Whiplash refers to a common neck injury that is the result of a rapid back-and-forth movement of the neck. According to Mayo Clinic, the whip-like motion causes injury to the spine, ligaments, nerves, muscles, discs between the bones and other neck tissues. Whiplash can result from a few different events. However, auto accidents — or, more specifically, rear-end collisions — are the most common cause of whiplash.
Though you should always receive a medical exam immediately following a car accident to determine the extent of your injuries, whiplash symptoms may not arise until hours or days after the causing event. This makes it difficult to diagnose right away. For this reason, you should remain vigilant for whiplash symptoms in the days after the collision. Common symptoms of whiplash including neck stiffness and pain; loss of range of motion in the neck; worsening pain with movement of the neck; tingling or numbness in the arms; soreness in the upper back, shoulders or arms; headaches; fatigue; and dizziness. Some people develop more severe symptoms such as sleep problems, blurred vision, tinnitus, difficulty concentrating, irritability and depression.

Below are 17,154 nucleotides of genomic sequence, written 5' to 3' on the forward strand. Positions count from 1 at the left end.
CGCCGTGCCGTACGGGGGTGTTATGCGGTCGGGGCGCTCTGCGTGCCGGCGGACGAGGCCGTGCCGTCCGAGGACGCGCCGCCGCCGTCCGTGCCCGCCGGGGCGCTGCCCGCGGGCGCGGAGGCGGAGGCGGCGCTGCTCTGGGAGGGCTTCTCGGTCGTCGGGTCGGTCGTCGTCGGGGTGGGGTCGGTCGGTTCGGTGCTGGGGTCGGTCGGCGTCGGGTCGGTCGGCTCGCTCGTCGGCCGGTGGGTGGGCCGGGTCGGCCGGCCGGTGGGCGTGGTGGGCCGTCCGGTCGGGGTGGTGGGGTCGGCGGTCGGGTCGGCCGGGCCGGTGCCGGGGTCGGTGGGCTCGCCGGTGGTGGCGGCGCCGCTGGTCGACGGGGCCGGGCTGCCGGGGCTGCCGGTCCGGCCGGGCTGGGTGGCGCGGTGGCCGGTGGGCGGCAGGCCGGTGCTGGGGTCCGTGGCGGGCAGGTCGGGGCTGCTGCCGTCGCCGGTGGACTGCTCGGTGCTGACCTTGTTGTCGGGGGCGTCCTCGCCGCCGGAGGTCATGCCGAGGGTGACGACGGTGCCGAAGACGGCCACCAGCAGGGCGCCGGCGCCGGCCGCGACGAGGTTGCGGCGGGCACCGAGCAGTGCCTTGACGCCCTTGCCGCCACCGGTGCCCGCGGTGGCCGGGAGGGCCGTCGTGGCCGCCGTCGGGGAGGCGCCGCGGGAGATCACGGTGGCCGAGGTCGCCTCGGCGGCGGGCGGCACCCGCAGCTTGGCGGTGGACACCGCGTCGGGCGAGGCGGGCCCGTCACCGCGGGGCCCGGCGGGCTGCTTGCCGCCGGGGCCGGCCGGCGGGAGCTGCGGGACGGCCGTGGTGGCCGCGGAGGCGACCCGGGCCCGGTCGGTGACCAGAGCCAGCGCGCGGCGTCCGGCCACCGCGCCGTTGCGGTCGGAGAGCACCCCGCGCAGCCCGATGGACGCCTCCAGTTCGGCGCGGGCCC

Whiplash typically goes away on its own within a couple of weeks to a few months. However, for some people, the pain and discomfort may persist, and the whiplash may develop into a more aggravating condition. Unfortunately, it is difficult for a doctor to predict how a person will recover from the injury or when. However, when a person presents more serious symptoms right away, such as severe neck pain, pain that radiates down the arm and headaches, he or she will likely have chronic pain and more intense symptoms.